I received a telephone call from a PR company promoting a well-known champagne brand about a campaign they are about to run. Essentially they wanted suggestions for visual images that evoke happiness. These images are going to be used on TV screens in the back of a limousine. The idea being to associate happiness-evoking images with drinking this particular brand of champagne.
Now I routinely offer psychological insights and coaching tips for news stories and magazine features. The rule is that the journalist will have a couple of questions and would take up about 15 minutes of time and they then mention me in a magazine. I’ll do brief radio and television interviews too on a similar basis. I’m listed on the British Psychological Society’s (BPS) media-friendly psychologist list. Most of the time I am. The main rule is that it has to be an opportunity to offer real psychology not gimmicks and syndromes made up by editors and producers.
So back to the ‘champagne campaign’. In this case it’s just a PR company taking liberties. I ask if they would like to consult with me on the project. She says ‘No we just want some suggestions’. I reply ‘I’m sure you do’ explain the ‘quotes for credit rule’ and then asked bluntly ‘What do I get out of this?’ I was told that they would mention my name on the screen in the back of a limo. I politely declined as it sounded too much like advertising without the scope to inject any evidence-based psychology. I told her I would have to pass on this one. However she continued ‘Well we don’t have to credit you. We just want your suggestions’. Clearly, she was not getting the point. I asked if the PR company randomly telephones other professionals for free advice. I didn’t get a response to that one.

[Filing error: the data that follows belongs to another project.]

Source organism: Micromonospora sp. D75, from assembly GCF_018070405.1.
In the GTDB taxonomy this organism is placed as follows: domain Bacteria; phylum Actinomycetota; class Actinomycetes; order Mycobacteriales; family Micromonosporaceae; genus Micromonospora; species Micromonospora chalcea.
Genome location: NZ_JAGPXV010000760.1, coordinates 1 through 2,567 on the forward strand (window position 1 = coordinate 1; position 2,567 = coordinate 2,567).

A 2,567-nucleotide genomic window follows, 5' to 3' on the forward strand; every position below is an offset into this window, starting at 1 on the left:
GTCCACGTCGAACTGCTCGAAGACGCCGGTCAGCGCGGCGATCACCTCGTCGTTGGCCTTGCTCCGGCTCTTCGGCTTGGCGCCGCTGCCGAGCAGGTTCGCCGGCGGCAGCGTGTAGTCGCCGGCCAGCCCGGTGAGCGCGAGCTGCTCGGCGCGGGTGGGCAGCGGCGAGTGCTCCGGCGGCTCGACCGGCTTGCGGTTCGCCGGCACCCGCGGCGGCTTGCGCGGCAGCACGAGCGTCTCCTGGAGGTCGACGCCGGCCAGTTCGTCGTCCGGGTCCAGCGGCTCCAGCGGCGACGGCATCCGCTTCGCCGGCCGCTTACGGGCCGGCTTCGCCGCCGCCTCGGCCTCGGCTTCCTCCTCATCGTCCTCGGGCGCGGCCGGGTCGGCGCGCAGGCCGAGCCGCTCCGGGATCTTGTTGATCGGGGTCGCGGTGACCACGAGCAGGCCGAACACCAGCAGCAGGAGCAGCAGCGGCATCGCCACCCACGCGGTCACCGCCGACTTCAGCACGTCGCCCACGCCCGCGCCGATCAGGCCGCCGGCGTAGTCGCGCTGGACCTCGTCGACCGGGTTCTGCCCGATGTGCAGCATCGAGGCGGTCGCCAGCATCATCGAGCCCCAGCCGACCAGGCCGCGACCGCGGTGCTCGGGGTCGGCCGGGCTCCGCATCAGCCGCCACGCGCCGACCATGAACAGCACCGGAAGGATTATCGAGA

Now I’m assuming that the PR company will be paid handsomely for its services. I assume the person wasting my time on the phone was also being paid, so why is it acceptable to expect me to give up my time for nothing? If it had been for a charity or something of public value then I wouldn’t have even quibbled. The issue is how in PR companies’ eyes, the psychologist skill-set and expertise has become so devalued. Unfortunately this is in part down to some hack-psychologists who’ll comment on just about anything.
Back to the story. Aside from the waste of my time there is a more serious issue here. Essentially, the psychologist who will eventually agree to help with this campaign will be sending out the message that ‘drinking expensive champagne in the back of a limo’ will make you happy. I wouldn’t promote alcohol as a substitute for psychological well-being. Champagne does not make people happy. It temporarily alters mood as does all alcohol, but that is not happiness, no matter how prettily you wrap it up.
If nothing else, it has given me the opportunity to offer suggestions for what will make you happy, check out the following posts.